There are nine Specialized High Schools in New York City, believed to be among the most selective and academically rigorous public high schools in the City. For eight of these schools, admission is based solely on the score attained on the Specialized High Schools Admissions Test (SHSAT). In the 2011-12 school year, 74.3% of high school students citywide qualified for Title 1 Free Lunch status, yet these students represented just 54.6% of student enrollment at the eight testing schools.
To increase the number of economically disadvantaged public school students (as defined by Title 1 Free Lunch Status) who receive an offer of admission, enroll, and succeed in one of NYC’s tested Specialized High Schools, the DOE, with the support of The Fund, created DREAM-SHSI . By increasing the number of these students in specialized high schools, the DOE would increase the diversity of students attending these schools and possibly increase the likelihood of more economically disadvantaged students obtaining a college degree.
Designed and managed by the DOE’s Office of Equity and Access, DREAM-SHSI launched as a pilot program in the 2012-2013 school year, serving 841 students from all five boroughs. After the program showed positive results in its pilot year, private support helped expand and deepen the program, with the aim of serving 2,900 students each year for two years.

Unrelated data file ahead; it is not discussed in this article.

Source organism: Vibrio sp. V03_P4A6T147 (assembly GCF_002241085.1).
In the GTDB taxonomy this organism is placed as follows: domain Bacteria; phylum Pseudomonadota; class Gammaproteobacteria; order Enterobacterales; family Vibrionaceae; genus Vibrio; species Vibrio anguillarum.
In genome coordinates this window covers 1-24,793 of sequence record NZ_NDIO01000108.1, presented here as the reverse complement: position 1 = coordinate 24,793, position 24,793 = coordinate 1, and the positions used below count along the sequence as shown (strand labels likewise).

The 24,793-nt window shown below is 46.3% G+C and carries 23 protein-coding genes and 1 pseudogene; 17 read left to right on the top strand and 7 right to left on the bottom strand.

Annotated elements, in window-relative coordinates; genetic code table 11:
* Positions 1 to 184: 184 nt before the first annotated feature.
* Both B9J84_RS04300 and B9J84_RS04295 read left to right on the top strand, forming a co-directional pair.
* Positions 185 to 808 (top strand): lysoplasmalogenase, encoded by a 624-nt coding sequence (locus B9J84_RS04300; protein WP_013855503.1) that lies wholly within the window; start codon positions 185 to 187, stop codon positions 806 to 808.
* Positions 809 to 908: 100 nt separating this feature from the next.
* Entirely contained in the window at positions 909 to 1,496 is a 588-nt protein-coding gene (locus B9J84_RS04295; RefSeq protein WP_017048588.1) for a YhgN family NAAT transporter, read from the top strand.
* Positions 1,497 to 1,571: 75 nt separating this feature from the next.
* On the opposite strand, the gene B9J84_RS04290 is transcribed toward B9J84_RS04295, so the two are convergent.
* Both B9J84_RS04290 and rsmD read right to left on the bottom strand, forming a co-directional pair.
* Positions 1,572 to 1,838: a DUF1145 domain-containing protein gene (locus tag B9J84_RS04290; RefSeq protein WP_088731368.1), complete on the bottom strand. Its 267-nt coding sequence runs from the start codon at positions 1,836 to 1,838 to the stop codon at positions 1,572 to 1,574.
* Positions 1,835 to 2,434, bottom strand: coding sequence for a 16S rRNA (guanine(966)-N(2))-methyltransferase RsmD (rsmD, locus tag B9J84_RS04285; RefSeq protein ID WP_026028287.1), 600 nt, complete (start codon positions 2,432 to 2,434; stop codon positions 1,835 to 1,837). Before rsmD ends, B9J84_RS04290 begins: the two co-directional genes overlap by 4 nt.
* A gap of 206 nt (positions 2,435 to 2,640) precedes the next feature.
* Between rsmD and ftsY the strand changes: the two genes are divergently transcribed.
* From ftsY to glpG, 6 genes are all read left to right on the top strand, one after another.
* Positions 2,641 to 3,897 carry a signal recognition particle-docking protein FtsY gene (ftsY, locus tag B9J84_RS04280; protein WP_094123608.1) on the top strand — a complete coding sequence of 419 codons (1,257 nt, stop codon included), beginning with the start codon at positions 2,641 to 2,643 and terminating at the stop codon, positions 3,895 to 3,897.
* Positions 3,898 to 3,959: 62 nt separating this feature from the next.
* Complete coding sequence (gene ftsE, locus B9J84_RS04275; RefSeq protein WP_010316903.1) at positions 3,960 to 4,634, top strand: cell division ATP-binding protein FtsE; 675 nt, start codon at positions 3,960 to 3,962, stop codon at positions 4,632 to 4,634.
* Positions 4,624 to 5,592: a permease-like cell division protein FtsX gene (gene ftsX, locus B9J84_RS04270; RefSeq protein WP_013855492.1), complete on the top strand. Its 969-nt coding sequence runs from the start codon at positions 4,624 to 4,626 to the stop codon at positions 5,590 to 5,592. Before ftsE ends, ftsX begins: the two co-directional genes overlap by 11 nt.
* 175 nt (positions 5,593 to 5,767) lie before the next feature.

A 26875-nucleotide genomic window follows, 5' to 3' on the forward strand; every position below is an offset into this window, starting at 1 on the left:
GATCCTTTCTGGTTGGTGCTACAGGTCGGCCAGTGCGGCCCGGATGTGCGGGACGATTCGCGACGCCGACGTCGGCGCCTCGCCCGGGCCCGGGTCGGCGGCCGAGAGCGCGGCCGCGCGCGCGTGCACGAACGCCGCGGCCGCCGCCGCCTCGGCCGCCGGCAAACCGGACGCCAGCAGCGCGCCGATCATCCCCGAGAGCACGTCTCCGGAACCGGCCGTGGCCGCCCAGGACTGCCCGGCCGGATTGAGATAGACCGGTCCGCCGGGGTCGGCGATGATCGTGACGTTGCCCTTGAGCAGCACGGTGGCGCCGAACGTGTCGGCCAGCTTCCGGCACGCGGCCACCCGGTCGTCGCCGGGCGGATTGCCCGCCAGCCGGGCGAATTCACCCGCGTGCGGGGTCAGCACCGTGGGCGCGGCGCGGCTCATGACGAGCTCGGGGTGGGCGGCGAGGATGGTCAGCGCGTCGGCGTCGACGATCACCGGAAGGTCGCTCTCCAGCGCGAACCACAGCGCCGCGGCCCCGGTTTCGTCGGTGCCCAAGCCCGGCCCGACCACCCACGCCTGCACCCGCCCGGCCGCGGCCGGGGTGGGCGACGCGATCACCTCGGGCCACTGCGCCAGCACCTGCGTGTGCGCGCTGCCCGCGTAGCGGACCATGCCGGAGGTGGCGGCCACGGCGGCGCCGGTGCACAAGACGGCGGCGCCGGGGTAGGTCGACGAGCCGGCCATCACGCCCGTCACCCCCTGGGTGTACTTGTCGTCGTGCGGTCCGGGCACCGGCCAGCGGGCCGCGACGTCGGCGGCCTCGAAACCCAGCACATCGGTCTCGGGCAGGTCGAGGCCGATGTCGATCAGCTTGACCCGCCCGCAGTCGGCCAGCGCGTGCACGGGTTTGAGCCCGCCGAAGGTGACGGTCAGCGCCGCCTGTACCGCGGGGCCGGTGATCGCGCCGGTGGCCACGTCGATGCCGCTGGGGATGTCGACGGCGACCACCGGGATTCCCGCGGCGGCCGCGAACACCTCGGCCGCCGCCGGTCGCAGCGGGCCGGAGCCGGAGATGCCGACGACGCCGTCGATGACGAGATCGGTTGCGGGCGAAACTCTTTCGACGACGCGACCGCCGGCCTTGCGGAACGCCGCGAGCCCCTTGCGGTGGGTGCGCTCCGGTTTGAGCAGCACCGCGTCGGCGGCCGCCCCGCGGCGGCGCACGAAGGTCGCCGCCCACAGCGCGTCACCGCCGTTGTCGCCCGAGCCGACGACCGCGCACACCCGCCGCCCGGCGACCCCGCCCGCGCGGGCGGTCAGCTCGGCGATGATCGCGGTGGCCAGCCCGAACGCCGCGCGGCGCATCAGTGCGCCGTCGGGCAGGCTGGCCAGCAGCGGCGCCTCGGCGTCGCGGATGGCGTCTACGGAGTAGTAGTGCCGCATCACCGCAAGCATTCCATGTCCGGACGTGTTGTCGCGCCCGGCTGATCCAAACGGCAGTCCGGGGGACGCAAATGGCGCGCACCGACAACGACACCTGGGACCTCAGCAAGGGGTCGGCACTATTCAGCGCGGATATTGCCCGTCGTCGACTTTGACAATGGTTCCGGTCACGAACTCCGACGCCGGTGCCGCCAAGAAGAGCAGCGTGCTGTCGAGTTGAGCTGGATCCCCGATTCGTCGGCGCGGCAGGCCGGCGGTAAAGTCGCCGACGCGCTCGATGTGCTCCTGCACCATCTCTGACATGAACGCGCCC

The 22-month extracurricular program consisted of rigorous coursework intended to assist eligible NYC public school students with preparation for the SHSAT. Students selected for the program had to apply, as well as meet certain eligibility requirements. DREAM-SHSI coursework emphasized verbal and math skills, problem-solving, critical analysis, time management, and test-taking strategies specific to the SHSAT. At all 20 program sites, which were located at middle schools throughout the city in all five boroughs. Student coursework was based on curriculum which focused on Common Core “anchor” standards that students need to master for the classroom or for SHSAT test performance. Parents were continuously informed about their child’s academic and social-emotional development in the program, and individual counseling sessions with students and families were provided as needed.
Among the increasingly positive measures in DREAM-SHSI were attendance rates and SHS enrollment. Based on these promising results, the DOE committed to continue the program for 2,900 Title 1 Free Lunch Status students. And to further the original goal of increasing diversity in the City’s SHS, the DOE has also launched the DREAM Intensive, which has the capacity to serve an additional 500 students. The Dream Intensive targets geographic diversity, so students need not be Title I to be eligible, but must live or attend school in one of the 15 districts that send the smallest percentage of students to the Specialized High Schools.